ZKPs for smart contract scalability are pre-production and barely scale
ZKPs for smart contract privacy require expressing programs in arithmetic
ZKPs for smart contracts don’t scale in complexity, which is a showstopper for non-trivial applications
Smart contracts aren’t ZKP-compatible. At least not yet.
Business isn’t ERC-20-Compatible
Back to the earlier statement: In cases where ZKPs work, they really do seem to work in the sense that they preserve privacy. ZCash is the most prominent example where zero-knowledge proofs are used to “shield” token accounts. The network can see that there’s something happening, but they can’t see how much you have in your accounts or how much you are transferring to other shielded accounts. Neat for payments.
EY and Polygon recently announced Nightfall 3 and the Nightfall Mainnet Beta launch in May of 2023. Their pitch is compelling: enterprise needs blockchain privacy, and now they have it. The announcement blog and related videos talk about disrupting $50 trillion markets, strawberries on the blockchain, and…
Proof of authenticity
Efficient data reconciliation
Affordable, secure payments with fast settlement
What’s really in the box? The principle is simply explained: ZCash shielded accounts for ERC-20, 721, and 1155 tokens in a ZK-rollup. Paul Brody in the above linked video is effectively saying that the entire automotive industry could be done as track’n’trace in ERC tokens.
Do you believe that? I don’t. I don’t believe that the value of the crypto ecosystem is in the tokens themselves. It’s in the DeFi applications that link the tokens together. The DEXes, liquidity pools, exchanges, and games. It’s in the smart contracts. And in terms of complexity, all of the business that’s happening on blockchains today pales in comparison with traditional finance. You can’t reduce that to fungible tokens and NFTs.
I’ve previously written about why I think tokenization as practiced in blockchains today does not represent real world business in a meaningful way.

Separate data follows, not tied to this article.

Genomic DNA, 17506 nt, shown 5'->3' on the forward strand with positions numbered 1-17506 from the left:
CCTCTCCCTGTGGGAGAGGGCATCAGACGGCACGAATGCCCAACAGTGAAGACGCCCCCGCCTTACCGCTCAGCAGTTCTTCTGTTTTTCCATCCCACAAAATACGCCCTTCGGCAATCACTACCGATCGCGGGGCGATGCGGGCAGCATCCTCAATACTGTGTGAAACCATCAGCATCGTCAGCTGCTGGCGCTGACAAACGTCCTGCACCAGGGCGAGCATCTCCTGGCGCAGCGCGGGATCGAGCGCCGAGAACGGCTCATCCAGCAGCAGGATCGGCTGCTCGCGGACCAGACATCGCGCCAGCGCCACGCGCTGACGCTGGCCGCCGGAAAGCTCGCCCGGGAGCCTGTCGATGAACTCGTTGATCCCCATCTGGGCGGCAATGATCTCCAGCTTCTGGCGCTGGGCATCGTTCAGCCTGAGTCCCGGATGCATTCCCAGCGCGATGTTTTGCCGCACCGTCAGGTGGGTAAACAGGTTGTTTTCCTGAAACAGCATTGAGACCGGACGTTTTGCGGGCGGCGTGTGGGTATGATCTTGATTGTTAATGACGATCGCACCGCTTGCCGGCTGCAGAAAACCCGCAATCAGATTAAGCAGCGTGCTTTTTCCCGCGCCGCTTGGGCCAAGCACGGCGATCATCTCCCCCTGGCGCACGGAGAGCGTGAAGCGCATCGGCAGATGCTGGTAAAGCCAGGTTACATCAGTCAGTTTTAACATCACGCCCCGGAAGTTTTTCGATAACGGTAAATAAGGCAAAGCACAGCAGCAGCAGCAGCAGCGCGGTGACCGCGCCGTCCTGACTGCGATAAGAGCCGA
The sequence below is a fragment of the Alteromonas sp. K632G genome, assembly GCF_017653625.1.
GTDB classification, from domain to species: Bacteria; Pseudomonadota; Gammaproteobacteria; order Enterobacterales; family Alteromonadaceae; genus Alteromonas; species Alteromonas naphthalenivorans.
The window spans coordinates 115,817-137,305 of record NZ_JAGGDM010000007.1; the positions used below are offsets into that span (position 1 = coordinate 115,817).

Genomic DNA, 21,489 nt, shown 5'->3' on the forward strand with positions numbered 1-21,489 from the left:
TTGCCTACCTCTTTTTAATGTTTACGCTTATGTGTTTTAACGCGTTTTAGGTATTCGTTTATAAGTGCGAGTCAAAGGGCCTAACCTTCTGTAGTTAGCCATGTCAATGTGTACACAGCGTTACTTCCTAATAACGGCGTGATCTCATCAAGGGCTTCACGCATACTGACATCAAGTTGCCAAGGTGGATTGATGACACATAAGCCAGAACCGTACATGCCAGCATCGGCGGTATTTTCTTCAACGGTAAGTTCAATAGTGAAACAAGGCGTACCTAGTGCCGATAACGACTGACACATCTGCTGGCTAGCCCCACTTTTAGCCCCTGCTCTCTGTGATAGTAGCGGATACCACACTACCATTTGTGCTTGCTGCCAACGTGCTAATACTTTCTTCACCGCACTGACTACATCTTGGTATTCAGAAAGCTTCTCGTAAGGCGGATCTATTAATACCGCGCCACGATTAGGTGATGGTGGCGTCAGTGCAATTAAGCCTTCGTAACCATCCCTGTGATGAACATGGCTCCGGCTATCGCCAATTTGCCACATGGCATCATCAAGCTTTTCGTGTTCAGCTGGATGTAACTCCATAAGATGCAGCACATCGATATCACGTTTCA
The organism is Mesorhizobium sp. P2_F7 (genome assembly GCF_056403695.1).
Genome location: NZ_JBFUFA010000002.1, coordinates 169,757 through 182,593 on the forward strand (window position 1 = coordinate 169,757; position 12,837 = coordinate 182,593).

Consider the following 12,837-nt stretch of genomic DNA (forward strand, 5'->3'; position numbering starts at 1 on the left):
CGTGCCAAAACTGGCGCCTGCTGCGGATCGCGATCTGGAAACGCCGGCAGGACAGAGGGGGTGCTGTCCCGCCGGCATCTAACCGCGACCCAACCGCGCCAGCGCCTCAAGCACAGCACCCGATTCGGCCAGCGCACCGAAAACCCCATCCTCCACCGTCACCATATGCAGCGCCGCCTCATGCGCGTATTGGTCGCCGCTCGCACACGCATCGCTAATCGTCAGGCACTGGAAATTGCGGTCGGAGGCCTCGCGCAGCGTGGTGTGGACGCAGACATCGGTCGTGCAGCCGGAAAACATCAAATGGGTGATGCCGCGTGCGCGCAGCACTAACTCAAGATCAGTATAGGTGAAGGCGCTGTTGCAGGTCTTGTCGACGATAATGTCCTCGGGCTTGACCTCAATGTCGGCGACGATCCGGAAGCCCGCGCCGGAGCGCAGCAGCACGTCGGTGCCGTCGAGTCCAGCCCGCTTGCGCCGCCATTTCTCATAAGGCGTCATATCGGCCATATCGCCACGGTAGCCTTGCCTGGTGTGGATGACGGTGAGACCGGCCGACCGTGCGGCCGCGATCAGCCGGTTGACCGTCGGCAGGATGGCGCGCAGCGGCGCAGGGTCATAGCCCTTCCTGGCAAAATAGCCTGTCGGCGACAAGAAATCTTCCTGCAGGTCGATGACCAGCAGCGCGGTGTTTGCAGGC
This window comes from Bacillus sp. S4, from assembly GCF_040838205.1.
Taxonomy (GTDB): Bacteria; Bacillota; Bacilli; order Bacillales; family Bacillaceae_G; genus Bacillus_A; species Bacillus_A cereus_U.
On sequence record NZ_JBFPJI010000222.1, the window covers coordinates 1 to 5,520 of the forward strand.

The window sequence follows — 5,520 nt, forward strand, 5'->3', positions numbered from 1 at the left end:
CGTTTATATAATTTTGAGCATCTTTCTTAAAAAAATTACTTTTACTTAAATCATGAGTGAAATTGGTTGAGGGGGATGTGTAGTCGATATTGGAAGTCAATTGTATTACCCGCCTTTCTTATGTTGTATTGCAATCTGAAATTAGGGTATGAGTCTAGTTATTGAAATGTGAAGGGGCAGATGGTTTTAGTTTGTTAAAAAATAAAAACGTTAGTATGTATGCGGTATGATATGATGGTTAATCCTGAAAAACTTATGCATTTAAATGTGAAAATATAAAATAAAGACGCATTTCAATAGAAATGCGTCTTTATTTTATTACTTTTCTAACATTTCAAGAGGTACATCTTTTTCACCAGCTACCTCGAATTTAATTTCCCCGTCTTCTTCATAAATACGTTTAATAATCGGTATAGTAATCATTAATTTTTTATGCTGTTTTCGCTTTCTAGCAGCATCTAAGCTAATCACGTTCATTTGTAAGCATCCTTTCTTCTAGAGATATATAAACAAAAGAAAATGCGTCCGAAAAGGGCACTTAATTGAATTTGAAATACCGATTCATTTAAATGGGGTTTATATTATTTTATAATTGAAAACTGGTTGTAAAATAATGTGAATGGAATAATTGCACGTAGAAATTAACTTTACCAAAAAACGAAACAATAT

Business is not ERC-20-compatible.
So Where Does That Leave Us?
Financial enterprises see the opportunities in low-latency, reconciliation-free markets. They see the demand for direct asset ownership and asset mobility. They feel the allure of public blockchain networks. But enterprises need scalable smart contracts with real privacy to take advantage of these opportunities. Spoiler: here comes the pitch.
At Digital Asset, we’ve been working tirelessly to approach the problem from a completely different angle. Rather than adding privacy to existing UTXO or account-based ledger models using fancy but compromised tech (TEEs) or cutting-edge but unscalable crypto (ZKPs), we have developed a ledger model (the Daml Ledger Model), consensus protocol (Canton), and smart contract language (Daml) that work hand in hand to offer general-purpose smart contracts with unparalleled privacy, using completely standard private key encryption and signing schemes. Enterprises are using this technology today to solve real-world problems, moving more value in TradFi assets every day than any crypto network—with privacy. And yes, we can also do games.
You don’t need to waste your time with dead-end PoCs because the networks don’t scale. You don’t need to perform blockchain theater on public chains, synchronizing your trades into an ERC-20 token after the fact because the public chains don’t have the privacy and controls you need to move your actual books to blockchain. Join the growing network of organizations building the privacy-enabled and scalable financial infrastructure of the future on Daml and Canton.